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Gases - Explosion and Flammability Concentration Limits

Flame and explosion limits for gases - propane, methane, butane, acetylene and more

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The Flammable Range (Explosive Range) is the concentration range of a gas or vapor that will burn (or explode) if an ignition source is introduced.

Three basic requirements must be met for explosion to take place:

  1. flammable substance - fuel
  2. oxidizer - oxygen or air
  3. source of ignition - spark or high heat

Below the explosive or flammable range the mixture is too lean to burn and above the upper explosive or flammable limit the mixture is too rich to burn. The limits are commonly called the "Lower Explosive or Flammable Limit" (LEL/LFL) and the "Upper Explosive or Flammable Limit" (UEL/UFL).

The lower and upper explosion concentration limits for some commonly used gases are indicated in the table below. Some of the gases are commonly used as fuel in combustion processes.

Fuel Gas"Lower Explosive or Flammable Limit"
(LEL/LFL)
(% by volume of air)
"Upper Explosive or Flammable Limit"
(UEL/UFL)
(% by volume of air)
Acetaldehyde 4 60
Acetic acid 4 19.9
Acetone 2.6 12.8
Acetyl chloride 7.3 19
Acetylene 2.5 81
Acrolein 2.8 31
Acrylonitrile 3.0 17
Allyl chloride 2.9 11.1
Ammonia 15 28
Arsine 5.1 78
Benzene 1.35 6.65
1,3-Butadiene 2.0 12
n-Butane 1.86 8.41
iso-Butane 1.80 8.44
iso-Butene 1.8 9.0
Butyl acetate 1 8
Butyl alcohol, Butanol 1 11
Butylene 1.98 9.65
Butyl methyl ketone 1 8
Carbon Disulfide 1.3 50
Carbon Monoxide 12 75
Cyanogen 6.0 42.6
Cyclobutane 1.8 11.1
Cyclohexane 1.3 8
Cyclohexanol 1 9
Cyclopropane 2.4 10.4
Cyclohexanone 1 9
Dekane 0.8 5.4
Diborane 0.8 88
1,1-Dichloroethane 6 11
Diethyl Ether 1.9 36
Diesel fuel 0.6 7.5
Diethanolamine 2 13
Diethylamine 2 13
Diethylether 1.9 48
Dimethyl sulphoxide 3 42
Diisobutyl ketone 1 6
Diisopropyl ether 1 21
Epichlorohydrin 4 21
Ethane 3 12.4
Ethylene 2.75 28.6
Ethyl Alcohol, Ethanol 3.3 19
Ethyl acetate 2 12
Ethylamine 3.5 14
Ethylbenzene 1.0 7.1
Ethyl Chloride 3.8 15.4
Etylene glycol 3 22
Ethylene oxide 3 100
Fuel Oil No.1 0.7 5
Furan 2 14
Furfural 2 19
Gasoline 1.4 7.6
Glycerol 3 19
Heptane 1.0 6.7
Hexane 1.1 7.5
Hydrogen 4 75
Hydrogen sulfide 4.3 46
Isobutane 1.8 9.6
Isobutyl alcohol 2 11
Isophorone 1 4
Isopropyl Alcohol, Isopropanol 2 12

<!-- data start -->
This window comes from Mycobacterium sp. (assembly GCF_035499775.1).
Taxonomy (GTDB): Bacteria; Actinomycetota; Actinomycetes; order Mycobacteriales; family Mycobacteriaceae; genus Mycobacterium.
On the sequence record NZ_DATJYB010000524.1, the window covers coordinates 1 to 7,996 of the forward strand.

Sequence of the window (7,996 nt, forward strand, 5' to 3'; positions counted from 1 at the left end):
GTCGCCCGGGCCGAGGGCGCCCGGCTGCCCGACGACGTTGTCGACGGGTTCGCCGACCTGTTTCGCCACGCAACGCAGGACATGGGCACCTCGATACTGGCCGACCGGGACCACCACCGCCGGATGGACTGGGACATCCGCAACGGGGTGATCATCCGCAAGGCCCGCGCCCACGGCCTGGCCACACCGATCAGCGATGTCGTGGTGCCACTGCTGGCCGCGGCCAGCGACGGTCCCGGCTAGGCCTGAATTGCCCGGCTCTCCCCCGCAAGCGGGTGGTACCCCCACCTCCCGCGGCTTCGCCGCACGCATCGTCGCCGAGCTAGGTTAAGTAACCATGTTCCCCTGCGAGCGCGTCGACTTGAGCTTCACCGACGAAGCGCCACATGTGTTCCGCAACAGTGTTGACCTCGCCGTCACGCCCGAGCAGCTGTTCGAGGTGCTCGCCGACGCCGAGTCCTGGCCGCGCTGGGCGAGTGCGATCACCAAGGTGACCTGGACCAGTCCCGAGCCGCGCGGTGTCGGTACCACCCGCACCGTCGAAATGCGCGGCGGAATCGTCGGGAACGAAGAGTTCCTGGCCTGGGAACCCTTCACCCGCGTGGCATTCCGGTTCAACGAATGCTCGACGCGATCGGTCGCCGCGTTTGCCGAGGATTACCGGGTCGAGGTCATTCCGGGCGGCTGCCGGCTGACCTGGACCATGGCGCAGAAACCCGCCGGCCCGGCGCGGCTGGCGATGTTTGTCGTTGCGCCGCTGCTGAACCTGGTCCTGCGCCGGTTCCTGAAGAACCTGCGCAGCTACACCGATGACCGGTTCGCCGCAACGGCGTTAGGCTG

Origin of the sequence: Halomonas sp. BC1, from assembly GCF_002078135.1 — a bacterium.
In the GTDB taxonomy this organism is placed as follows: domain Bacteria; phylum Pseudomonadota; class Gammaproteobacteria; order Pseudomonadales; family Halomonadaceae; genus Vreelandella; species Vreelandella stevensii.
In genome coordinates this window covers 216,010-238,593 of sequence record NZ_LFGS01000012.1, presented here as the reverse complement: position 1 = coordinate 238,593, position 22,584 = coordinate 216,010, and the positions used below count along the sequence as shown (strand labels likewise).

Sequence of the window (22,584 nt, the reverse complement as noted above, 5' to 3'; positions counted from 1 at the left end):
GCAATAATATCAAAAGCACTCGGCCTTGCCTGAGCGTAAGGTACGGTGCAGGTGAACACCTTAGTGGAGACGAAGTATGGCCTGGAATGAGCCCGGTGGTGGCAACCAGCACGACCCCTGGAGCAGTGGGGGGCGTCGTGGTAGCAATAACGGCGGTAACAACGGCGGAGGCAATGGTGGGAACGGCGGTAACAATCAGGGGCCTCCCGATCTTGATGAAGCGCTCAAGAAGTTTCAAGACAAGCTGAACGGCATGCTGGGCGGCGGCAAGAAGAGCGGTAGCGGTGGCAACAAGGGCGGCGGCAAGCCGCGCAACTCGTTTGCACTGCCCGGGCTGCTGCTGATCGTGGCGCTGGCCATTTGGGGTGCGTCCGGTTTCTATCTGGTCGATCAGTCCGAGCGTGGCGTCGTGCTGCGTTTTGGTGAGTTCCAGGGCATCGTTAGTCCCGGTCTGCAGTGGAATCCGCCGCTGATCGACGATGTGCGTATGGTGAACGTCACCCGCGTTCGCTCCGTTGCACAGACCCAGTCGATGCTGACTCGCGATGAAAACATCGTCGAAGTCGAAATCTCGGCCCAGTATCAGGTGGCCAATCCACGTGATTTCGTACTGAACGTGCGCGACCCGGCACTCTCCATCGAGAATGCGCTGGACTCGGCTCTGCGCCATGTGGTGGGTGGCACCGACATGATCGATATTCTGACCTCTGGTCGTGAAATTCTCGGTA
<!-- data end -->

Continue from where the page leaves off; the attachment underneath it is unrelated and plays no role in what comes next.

Kerosene Jet A-1 0.7 5
Methane 4.4 16.4
Methyl Acetate 3 16
Methyl Alcohol, Methanol 6.7 36
Methyl Chloride 10.7 17.4
Methyl Ethyl Ketone 1.8 10
Mineral spirits 0.7 6.5
Naphthalene 0.9 5.9
n-Heptane 1.0 6.0
n-Hexane 1.25 7.0
n-Pentene 1.65 7.7
Naphtalene 0.9 5.9
Neopentane 1.38 7.22
Neohexane 1.19 7.58
Nitrobenzene 2 9
Nitromethane 7.3 22.2
n-Octane 1.0 7
iso-Octane 0.79 5.94
n-Pentane 1.4 7.8
iso-Pentane 1.32 9.16
Propane 2.1 10.1
Propyl acetate 2 8
Propylene 2.0 11.1
Propylene oxide 2.3 36
Pyridine 2 12
Silane 1.5 98
Styrene 1.1 6.1
Tetrahydrofuran 2 12
Toluene 1.27 6.75
Trichloroethylene 13 90
Triptane 1.08 6.69
Turpentine 0.8
Vinyl acetate 2.6 13.4
Vinyl chloride 3.6 33
p-Xylene 1.0 6.0

Note! The limits indicated are for gas and air at 20oC and atmospheric pressure.

It is important that areas that store flammable gases are well ventilated. When designing ventilation systems be aware of the specific gravity of the actual gas. The gas mixture from a leakage will not be homogeneous and lighter gases concentrates along the ceiling. Heavy gases concentrates along the floor.

Ventilation, natural or mechanical, must be sufficient to limit the concentration of flammable gases or vapors to a maximum level of 25% of their "Lower Explosive or Flammable Limit" (LEL/LFL).

  • Minimum ventilation required: 1 cfm/ft2 (20 m3/h m2)
  • Recommended ventilation: 2 cfm/ft2 (40 m3/h m2) or 12 air changes per hour - half the air supplied and exhausted near the ceiling and half the air supplied and exhausted near the floor
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  • es: límite de gas combustible explosión llama concentración
  • de: Konzentration Flammenexplosion Brenngas Grenze
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